Trust me. I know. I’ve been there. I used to run my pc without a clue of some of the programs going on in the background. Clearing things up will make a really big difference.

The good news? Well, a simple “house-cleaning” (so-to-speak), will really help your pc go a long way. It can be anything from sweeping out the Windows Startup folder, optimizing network settings, or using software to clean out the Windows Registry, there is a lot you can do to revive a struggling system. There are, of course, some people who are in big trouble and just don’t know much about computers. Well, so more good news is that you can start solving problems (believe it or not) on your computer just by restarting it! Well, then again, there is always that over clocking of things, specifically your processor and your graphics card.

The following ways, shown below, are ways that will help you squeeze every last bit of that juicy speed you can for the full cup of a smooth, fast running computer. Best of all, most of these options can be done by you, are free programs (freeware), or cost a nominal fee.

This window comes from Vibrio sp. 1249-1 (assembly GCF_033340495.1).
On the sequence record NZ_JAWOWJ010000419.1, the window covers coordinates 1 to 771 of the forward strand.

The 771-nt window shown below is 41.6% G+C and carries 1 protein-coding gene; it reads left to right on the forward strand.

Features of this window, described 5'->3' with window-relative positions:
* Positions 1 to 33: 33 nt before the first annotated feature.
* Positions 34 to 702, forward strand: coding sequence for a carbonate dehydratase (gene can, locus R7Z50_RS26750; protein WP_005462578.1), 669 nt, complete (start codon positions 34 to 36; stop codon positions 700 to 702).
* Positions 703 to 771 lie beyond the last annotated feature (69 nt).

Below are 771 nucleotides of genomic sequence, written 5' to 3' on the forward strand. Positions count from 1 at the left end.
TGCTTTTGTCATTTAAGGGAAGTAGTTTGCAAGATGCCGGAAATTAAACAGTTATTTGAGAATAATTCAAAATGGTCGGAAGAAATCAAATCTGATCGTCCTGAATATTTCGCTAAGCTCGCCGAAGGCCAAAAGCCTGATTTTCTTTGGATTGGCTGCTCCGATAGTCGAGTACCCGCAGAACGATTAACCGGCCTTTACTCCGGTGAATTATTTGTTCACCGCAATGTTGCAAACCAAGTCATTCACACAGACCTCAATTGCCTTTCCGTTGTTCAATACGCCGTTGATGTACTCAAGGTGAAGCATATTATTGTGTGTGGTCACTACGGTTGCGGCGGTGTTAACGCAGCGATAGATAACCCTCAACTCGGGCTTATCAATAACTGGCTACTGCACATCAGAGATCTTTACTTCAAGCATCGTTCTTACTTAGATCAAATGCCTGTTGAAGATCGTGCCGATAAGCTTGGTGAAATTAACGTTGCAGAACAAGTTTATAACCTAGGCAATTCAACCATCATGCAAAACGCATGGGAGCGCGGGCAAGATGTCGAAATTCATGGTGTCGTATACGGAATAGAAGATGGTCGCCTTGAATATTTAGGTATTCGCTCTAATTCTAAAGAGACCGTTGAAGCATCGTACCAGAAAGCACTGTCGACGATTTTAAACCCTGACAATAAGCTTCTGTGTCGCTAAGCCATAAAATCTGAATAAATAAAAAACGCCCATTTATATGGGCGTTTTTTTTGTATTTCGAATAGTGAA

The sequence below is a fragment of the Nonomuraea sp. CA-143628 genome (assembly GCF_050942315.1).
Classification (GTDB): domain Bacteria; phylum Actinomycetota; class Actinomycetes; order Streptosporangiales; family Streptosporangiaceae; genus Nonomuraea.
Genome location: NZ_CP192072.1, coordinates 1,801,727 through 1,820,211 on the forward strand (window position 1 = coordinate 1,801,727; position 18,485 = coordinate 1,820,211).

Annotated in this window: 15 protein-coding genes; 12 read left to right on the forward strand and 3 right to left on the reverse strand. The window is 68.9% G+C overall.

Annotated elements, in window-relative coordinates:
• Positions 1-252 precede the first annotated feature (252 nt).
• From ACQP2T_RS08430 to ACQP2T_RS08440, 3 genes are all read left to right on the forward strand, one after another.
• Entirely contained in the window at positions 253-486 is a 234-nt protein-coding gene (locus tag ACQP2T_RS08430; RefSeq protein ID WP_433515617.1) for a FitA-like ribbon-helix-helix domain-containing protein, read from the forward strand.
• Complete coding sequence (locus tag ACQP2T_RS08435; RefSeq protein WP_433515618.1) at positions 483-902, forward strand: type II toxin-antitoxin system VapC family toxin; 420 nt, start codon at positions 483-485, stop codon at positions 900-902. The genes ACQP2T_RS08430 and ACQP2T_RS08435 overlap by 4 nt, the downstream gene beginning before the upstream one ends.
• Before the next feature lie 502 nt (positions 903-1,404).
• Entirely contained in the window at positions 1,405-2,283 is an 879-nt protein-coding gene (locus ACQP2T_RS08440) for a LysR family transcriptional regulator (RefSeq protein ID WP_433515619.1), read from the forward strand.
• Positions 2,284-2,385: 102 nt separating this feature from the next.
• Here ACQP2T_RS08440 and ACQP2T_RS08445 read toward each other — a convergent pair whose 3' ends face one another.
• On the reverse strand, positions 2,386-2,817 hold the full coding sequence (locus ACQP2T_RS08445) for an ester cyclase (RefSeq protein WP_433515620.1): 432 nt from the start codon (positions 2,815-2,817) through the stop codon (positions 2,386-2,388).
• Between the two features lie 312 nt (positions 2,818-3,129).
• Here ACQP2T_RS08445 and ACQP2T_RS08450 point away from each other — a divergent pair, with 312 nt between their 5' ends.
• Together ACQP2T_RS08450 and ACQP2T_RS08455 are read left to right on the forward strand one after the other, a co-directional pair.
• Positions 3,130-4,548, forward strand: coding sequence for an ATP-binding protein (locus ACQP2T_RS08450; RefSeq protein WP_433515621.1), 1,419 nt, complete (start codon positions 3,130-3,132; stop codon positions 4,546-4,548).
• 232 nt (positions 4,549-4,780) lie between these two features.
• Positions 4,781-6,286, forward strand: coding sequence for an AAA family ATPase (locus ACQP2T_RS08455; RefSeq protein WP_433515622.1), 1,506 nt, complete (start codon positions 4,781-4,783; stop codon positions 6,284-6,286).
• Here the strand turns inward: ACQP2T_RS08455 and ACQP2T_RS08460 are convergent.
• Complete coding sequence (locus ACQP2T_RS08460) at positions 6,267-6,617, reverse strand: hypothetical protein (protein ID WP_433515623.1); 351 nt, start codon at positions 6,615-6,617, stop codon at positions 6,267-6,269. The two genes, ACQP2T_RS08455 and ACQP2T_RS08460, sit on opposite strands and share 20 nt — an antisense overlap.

The Basic Tips for All

Things Not Going Well? Reboot it all! If you really wanted it too, and trust me, you could, you could run Windows months on end, of course, then again, you really shouldn’t. Depending on what you run and do on your computer, Windows can just get slower and slower and slower. By just simply restarting your computer will you already free up the RAM and others things that are slowing your computer down.

Time for some o’ that Defrag! As technology gets better and improves every 18 months, so does the necessary space to hold all of the new programs and games. Drives are just going to get bigger and bigger, faster and faster. Why, there’s already even external terabyte drives out there (selling for a good $1200)! The main issue here is that they are becoming more and more of the traffic jam to the system performance that you desire. You yourself can smooth things out by using Windows' Defragment utility. Click Start, Programs, Accessories, System Tools, Disk Defragmenter and click the Analyze button in the program window. Windows will produce a report on your disk, giving you an idea of how fragmented your files are. Once that's done, you can choose to kick off a full defrag session. Now for some bad news again: It’s slow!